– Vidya Bhushan Rawat
In the second day of Asia Land Forum 2019 various parallel sessions were organised in which participants shared their ideas.
The international Land Coalition said that it is committed to gender justice in its membership network. To find out about representation of wonen, ILC intend to take gender audit of its membership. It will also encourage members to focus on building womens leadership.
But women’s issues are not as simple and homogeneous as projected by Women’s organisations particularly from India and it’s neighbouring countries. The issues of representation of Dalit Adivasi peasant women and their mainstream feminist movement in India is serious and real.
The issue was raised by Dr Sujatha Surepally who is prominent academic activist from Telangana. She said that the issues of Dalit Adivasi women were never part of the so-called feminist movent in India. Also, the upper elite urban feminism will not work among the indigenous as the gender relations among Dalit adivasi communities are far cordial and mostly based on equitable and egalitarianism. There is vast knowledge in these communities which need to be documented and it’s important we encourage wonen leaders and representative from these communities in our decision making bodies.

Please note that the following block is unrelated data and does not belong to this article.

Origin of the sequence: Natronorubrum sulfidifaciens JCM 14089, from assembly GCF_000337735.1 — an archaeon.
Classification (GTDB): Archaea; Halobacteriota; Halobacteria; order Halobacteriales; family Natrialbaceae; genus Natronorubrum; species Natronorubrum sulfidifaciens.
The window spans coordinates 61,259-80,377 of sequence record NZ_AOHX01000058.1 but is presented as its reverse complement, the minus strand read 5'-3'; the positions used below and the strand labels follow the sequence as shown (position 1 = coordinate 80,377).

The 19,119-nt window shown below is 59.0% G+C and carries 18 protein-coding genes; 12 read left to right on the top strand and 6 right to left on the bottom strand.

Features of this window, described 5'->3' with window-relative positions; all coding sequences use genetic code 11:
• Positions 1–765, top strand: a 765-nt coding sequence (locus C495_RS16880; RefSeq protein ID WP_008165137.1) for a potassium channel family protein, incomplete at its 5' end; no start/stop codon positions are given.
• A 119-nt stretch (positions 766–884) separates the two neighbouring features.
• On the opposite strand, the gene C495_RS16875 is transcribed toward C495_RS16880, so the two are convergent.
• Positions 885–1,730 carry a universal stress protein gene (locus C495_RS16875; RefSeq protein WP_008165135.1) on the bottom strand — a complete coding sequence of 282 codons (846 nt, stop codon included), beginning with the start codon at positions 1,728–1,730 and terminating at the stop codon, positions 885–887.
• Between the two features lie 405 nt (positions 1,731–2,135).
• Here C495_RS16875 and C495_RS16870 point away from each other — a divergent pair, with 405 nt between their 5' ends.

The irony is that whenever there is talk of fair representation of Dalit adivasi peasant woman is raised the upper caste urban elite react with a vengeance by raising the bogey of knowledge and capacity of these wonen as if ‘merit’ is the sole monopoly of these women. This is really disgraceful. Dalit women face double discrimination. : One being a dalit and other being a woman. Most of the violence against Dalit women is based on ineqitable land holdings as dalit remains mostly landless.
The feminist discourse should not become a point of denial of entry of Dalit women in our decision making bodies in the name of merit.
Sujatha Surepally also asked about the program for youth. Just by taking urban youth to villages, you can’t do anything. How many of these youths have dalit and adivasi representation.
Ms Bhavana Ben Desai presented the issues of pastoralist women.
A report “Gender Discourse in Land Relations’ edited by Sunila Singh and Vidya Bhushan Rawat was released during the event. The book has reports from India, Nepal, Bangladesh, Indonesia and Cambodia.
Dr Sunila Singh moderated the session in which youths and women from various countries participated.